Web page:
“They were having breakfast when the shell exploded. My father, Ilma’s granddad, ran to check what had happened. Based on her position, he thought Ilma was still alive. When he lifted her, the rear part of Ilma’s head was completely blown away,” said Ilma’s aunt, Zumreta Pinjo.
Pinjo argued that relatives of children killed in the war need more official support.
“Parents cannot fight for justice on their own. The system must give them better support as well as building a monument to the children killed in Gorazde. The monument is standing there, but the children are gone,” she added sadly.
‘They were innocent victims’
The names of Elma Silajdzic, Haris Zukic and Medisa Zukic are among those carved into the memorial in honour of children killed in Gorazde during the war. They were killed alongside 17 other children in a Bosnian Serb Army operation called Zvijezda 94 (Star 94) which began on March 29, 1994. According to Dzananovic, 53 children were also injured in the violence.
Senida Nuhanovic, sister of Haris Zukic and Medisa Zukic, recalled that on March 30, they had been playing outside when a shell hit as they were entering the house.
“Haris and Medisa were severely wounded on the terrace at the entrance of the house. They were lying in puddles of blood. The grenade blew off Medisa’s legs,” Nuhanovic said.
“Soldiers ran over to help us and took Haris and Medisa with them. We ran towards the hospital. They gave sedatives to my mother right away, while I ran into the room to see my brother and sister. Medisa was already covered with a white sheet.”
Haris had two operations, and the next day, Nuhanovic and her parents went back to the hospital to visit him.
“As we appeared at the door, he asked how Medisa was doing. And all of a sudden his condition worsened. He died in front of our eyes. I was screaming. I was crying,” she said.
Haris was 11 when he died, while his sister Medisa was eight.
“They were children, civilians!” exclaimed Nuhanovic. “They did no harm to anybody. They were innocent victims.”
The Bosnian Serb Army’s Herzegovina Corps, Drina Corps and Sarajevo-Romanija Corps participated in the Zvijezda 94 operation, along with the Yugoslav Army.
The state prosecution has not investigated whether Dragisa Masal, the commander of the Bosnian Serb Army’s Visegrad Tactical Group, which also participated in the operation, bears any responsibility for the deaths.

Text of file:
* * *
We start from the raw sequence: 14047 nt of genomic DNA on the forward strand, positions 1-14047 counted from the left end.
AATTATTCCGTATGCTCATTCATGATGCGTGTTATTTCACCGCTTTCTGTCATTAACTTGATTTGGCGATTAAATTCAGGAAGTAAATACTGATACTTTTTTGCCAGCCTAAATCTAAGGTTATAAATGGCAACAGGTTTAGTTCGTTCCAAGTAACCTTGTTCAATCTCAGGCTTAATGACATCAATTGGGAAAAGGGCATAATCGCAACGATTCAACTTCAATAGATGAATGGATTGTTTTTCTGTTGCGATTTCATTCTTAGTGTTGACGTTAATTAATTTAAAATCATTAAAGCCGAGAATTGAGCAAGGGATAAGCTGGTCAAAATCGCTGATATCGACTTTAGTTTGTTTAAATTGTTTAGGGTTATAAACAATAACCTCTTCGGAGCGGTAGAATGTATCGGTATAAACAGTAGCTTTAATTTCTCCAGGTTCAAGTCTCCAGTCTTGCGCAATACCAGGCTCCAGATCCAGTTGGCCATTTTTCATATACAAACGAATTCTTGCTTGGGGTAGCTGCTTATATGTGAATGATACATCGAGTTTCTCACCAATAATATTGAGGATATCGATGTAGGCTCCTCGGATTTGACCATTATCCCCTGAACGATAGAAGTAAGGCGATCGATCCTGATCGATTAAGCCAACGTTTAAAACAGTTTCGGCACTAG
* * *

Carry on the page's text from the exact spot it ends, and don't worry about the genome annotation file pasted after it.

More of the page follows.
Dzanananovic has collected and archived Masal’s orders.
“Masal’s name can be found on numerous orders, including one issued on April 11, 1994 that refers to the Zvijezda 94 operation: ‘Tomorrow, April 12, at 8 o’clock start a decisive attack in all directions irrespective of meteorological conditions,’” said Dzanananovic.
“His order issued on February 11, 1993 to the command of the Third Podrinjska Light Infantry Brigade in Cajnice is also known. In that order, he wrote: ‘Start the artillery operation in the Gorazde region immediately, firing two or three projectiles every couple of hours… On Saturday February 13, concentrate fire intensively on the marketplace area in Gorazde,’” he added.
Masal died in Belgrade in 2017 as a retired general of the Bosnian Serb Army.
‘Witnesses are dying’
Twenty-five years after the end of the war, relatives of children who were killed in Gorazde are still waiting for justice.
As the waiting continues, Dzananovic keeps on investigating the war crimes committed in the area. He plans to publish another book about the siege and defence of Gorazde, which he said will shed light on numerous unpunished violations.
“If crimes go unrecorded, no matter who committed them, everything will be forgotten. We must not forget. That is our obligation to the victims, but also a way to put an end to the continuing recurrence of crimes, which has been happening in this region for centuries,” Dzananovic said.
He noted that commanders of the Bosnian Serb Army’s Sarajevo-Romanija Corps have been prosecuted for attacks on Sarajevo on the basis of their command responsibility.
“It is unbelievable that commanders of corps and brigades which conducted attacks on Gorazde and its surroundings have not been brought before a court under the same principle,” he said.
State prosecutors have so far failed to bring the killers of Gorazde’s children to justice, and relatives of the dead are losing hope that they ever will put the perpetrators on trial.
Ismail Culov, whose teenage brother was killed, said that “it is hard to believe that anything will happen and that anyone will be sentenced for the death of Gorazde’s residents during the war”.
Juso Sahman, whose daughter Advira died in an attack, warned that as time passes, fewer witnesses will be able to testify about what happened in the 1992-95 war.
“I have given statements on several occasions. I am not the only one. All of us have given statements. There is no progress. We have no more hope,” Sahman said.
“Witnesses are dying,” he added. “Those who could have recognised the perpetrators are gone. They were the key witnesses. Those who gave the orders are dying too.”